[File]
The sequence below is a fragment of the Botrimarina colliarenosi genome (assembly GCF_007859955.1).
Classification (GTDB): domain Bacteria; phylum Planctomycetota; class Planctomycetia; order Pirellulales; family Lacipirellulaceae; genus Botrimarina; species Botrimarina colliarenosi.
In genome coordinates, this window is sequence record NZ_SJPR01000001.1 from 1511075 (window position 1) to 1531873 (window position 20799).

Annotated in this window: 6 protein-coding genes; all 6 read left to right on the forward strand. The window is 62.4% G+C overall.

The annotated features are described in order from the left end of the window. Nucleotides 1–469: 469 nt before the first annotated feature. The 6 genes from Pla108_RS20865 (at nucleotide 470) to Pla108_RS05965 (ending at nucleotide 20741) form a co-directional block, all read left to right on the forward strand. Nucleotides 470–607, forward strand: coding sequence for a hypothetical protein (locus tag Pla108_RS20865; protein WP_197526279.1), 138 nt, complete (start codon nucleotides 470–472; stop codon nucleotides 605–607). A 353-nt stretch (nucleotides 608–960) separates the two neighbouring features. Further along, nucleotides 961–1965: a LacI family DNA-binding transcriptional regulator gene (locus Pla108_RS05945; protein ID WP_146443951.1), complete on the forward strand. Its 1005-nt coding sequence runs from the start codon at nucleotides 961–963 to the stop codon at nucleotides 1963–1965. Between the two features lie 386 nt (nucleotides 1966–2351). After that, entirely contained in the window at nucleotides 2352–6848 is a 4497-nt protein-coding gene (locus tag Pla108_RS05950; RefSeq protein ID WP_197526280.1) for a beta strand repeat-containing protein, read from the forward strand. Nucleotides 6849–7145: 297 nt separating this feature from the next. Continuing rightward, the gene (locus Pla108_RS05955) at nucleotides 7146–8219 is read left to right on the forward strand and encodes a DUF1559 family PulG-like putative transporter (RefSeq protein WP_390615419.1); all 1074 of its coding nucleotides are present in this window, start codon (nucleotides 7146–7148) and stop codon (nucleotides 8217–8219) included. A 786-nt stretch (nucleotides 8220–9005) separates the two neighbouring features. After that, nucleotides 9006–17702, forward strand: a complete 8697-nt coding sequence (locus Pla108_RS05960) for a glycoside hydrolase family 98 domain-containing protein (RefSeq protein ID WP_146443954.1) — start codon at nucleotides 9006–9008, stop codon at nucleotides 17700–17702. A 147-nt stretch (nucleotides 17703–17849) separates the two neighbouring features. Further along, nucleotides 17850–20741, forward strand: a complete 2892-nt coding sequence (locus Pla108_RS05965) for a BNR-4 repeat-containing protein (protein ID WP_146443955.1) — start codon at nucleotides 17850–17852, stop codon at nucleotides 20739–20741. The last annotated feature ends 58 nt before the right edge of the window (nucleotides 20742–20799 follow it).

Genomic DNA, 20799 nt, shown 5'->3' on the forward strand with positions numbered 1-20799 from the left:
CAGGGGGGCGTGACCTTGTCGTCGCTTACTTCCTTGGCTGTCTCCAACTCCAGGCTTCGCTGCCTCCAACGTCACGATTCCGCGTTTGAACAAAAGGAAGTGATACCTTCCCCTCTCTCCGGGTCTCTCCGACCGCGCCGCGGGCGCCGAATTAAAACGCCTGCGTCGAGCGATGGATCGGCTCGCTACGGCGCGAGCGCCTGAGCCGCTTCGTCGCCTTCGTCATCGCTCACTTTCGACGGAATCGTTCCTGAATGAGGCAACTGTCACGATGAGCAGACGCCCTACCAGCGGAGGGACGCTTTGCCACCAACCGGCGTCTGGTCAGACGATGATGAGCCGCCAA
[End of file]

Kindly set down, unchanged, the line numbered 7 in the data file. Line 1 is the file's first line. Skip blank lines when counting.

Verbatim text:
CAGGGGGGCGTGACCTTGTCGTCGCTTACTTCCTTGGCTGTCTCCAACTCCAGGCTTCGCTGCCTCCAACGTCACGATTCCGCGTTTGAACAAAAGGAAGTGATACCTTCCCCTCTCTCCGGGTCTCTCCGACCGCGCCGCGGGCGCCGAATTAAAACGCCTGCGTCGAGCGATGGATCGGCTCGCTACGGCGCGAGCGCCTGAGCCGCTTCGTCGCCTTCGTCATCGCTCACTTTCGACGGAATCGTTCCTGAATGAGGCAACTGTCACGATGAGCAGACGCCCTACCAGCGGAGGGACGCTTTGCCACCAACCGGCGTCTGGTCAGACGATGATGAGCCGCCAA